(a) Frank Cho
One of the biggest debates of the comic book community in 2012 surrounded the idea of 'fake geek girls'. An alarmingly misogynistic Internet rant from a generally well-respected creator triggered numerous discussions about the nature of sexism in the world of comic books, and how that viewpoint holds back the industry in general. This trend of double standards for male and female characters in comic books was emphasized by The Hawkeye Project, a blog that posts original art of Marvel's avenging archer in traditionally female poses to point out the absurdity of how women are portrayed in mainstream comics.
Apparently, Frank Cho didn't get the memo. Savage Wolverine #1 confounds me. Putting aside the overwhelmingly flamboyant use of Shanna the She-Devil's barely-covered, Cho's storyline leaves a lot to be desired, while character development is non-existent. If a solid Wolverine story is what you're looking for, you're not going to find it here.
My biggest issue with Savage Wolverine #1 is the flimsy plot surrounding an inept group of S.H.I.E.L.D. agents. Off the coast of the Savage Land is an island where nobody has ventured before. For some reason, this S.H.I.E.L.D. team decides to investigate because oh yeah, Shanna is on board with them so it's okay. After failing to adequately scan island or assess the situation beyond Shanna's proposal that it's haunted by "black magic", the S.H.I.E.L.D. team swoops in only to have their aircraft grounded by a weird energy buildup. Why would a fully-trained S.H.I.E.L.D. outfit behave so nonchalantly about an island of which they have no information? In most every other Marvel book out there, S.H.I.E.L.D. is a hyper-vigilant organization that has protocols on top of protocols for how to deal with every conceivable situation possible. Why didn't anyone send coordinates or contact a S.H.I.E.L.D. Hellicarrier or base before heading into unknown territory? If all of this were background information, it might be acceptable, but the narrative trajectory of this S.H.I.E.L.D. team is the basis for the entire series of events throughout this issue. Later on, the crashed airship is attacked by native neanderthals who somehow get the one-up on extensively trained and armed operatives of an international police force that's intimately familiar with larger-than-life situations on a regular basis.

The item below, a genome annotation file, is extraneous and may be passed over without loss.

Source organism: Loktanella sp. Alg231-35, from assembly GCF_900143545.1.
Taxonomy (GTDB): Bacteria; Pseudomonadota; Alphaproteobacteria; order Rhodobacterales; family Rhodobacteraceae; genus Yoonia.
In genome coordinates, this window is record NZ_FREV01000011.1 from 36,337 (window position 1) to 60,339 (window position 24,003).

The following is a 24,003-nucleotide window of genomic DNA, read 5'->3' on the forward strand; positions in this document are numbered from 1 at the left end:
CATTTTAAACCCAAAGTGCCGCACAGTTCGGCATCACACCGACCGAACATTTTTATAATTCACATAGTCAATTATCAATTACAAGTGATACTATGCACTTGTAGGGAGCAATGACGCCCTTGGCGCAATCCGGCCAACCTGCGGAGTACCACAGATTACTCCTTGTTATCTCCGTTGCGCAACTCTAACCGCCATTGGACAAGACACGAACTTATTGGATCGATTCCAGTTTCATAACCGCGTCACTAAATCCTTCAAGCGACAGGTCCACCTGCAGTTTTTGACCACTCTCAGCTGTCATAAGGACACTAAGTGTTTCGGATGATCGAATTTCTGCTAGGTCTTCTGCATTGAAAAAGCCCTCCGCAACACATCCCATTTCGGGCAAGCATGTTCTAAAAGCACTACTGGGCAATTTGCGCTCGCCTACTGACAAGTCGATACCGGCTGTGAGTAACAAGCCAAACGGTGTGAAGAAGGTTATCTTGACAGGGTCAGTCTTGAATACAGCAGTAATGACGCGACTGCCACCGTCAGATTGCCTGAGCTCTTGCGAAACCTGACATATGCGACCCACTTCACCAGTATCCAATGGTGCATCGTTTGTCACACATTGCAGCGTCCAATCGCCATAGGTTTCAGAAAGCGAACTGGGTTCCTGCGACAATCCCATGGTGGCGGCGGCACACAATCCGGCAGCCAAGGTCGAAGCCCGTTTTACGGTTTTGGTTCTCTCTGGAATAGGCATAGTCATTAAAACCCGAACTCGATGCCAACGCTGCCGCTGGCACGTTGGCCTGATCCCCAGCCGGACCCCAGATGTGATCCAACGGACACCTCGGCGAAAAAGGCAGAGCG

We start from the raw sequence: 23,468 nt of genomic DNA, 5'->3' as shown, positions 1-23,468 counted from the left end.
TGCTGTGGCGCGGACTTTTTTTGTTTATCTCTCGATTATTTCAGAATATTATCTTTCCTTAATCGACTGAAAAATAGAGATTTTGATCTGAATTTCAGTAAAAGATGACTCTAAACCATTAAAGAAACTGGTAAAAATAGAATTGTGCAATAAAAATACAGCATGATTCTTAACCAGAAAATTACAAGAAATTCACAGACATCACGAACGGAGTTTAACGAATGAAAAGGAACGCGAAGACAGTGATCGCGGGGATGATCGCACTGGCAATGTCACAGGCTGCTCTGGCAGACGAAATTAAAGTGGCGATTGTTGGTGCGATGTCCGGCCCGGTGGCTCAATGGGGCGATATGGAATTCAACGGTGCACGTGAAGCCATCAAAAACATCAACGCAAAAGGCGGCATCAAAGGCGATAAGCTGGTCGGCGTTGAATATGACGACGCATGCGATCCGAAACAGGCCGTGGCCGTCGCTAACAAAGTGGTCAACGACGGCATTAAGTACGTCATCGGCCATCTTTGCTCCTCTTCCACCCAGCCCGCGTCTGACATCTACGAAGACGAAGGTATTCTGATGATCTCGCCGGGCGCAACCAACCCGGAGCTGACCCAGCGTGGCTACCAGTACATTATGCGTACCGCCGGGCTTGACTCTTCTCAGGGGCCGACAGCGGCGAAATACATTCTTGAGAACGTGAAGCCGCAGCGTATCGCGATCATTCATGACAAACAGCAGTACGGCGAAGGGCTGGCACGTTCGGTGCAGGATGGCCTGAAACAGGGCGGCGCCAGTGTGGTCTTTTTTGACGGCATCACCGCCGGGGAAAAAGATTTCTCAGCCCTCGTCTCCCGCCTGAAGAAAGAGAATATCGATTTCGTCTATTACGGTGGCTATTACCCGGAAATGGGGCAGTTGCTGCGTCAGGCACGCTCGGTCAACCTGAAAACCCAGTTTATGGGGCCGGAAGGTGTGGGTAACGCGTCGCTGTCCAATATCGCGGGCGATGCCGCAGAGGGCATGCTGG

Frank Cho's artwork is fantastic. He uses the slower sequences to build up anticipation then allows himself to cut lose with the violence and facial expressions that have defined his artistic career. Wolverine is the perfect character for an artist like Cho, and it's evident from the brutal yet beautiful images of Wolverine beheading violent native hunters and being impaled by Shanna's spear. Unfortunately, Shanna's ever shifting breasts kind of ruin everything. As I mentioned earlier, sexism is an ever-present problem with the comic book industry and Frank Cho's scantily-clad Shanna does about everything it can to prove that all male comic book readers want is to see sexy women bouncing around. The core issue with Shanna's appearance is that she's an intelligent woman who would, under any other circumstances, understand that while a leopard bikini might be fine and dandy for the jungle, but that pants can be acceptable as well. Of course, that's not even to mention that Shanna is a character that's been around long enough to have deserved a costume change of some sort; she's been sporting the same TNA-exposing scraps of cloth since 1972.
What about Wolverine? For some reason that even he doesn't know, Logan has been conveniently transported to the same forbidden island that the S.H.I.E.L.D. crew crashed upon. He then proceeds to butcher some natives even though he's on their land and they were most likely acting to protect their people. But really, I don't know because Cho never really gives a whole lot of explanation. Logan guts the natives without remorse, but takes the time to build a grave for the fallen S.H.I.E.L.D. agent the natives had prisoner. I'm not saying Wolverine shouldn't have honored a fallen soldier, it's just interesting that he's got no issues with literally slaughtering the people who live there while getting emotional over an agent he'd never met.
In the end, Savage Wolverine #1 really only serves to highlight Cho's talent as an artist. The visual element of this issue is astounding and vibrant, if not overly-sexualized by an overuse and focus on Shanna's body. Otherwise, Cho fails at delivering a cohesive narrative that captures the attention. In fact, by drawing the reader's attention to Shanna's boobs, the S.H.I.E.L.D. team's conundrum, and Wolverine's violent rampages, Cho is left little space for a true plot. There's a mystery on the island of some sort? Maybe?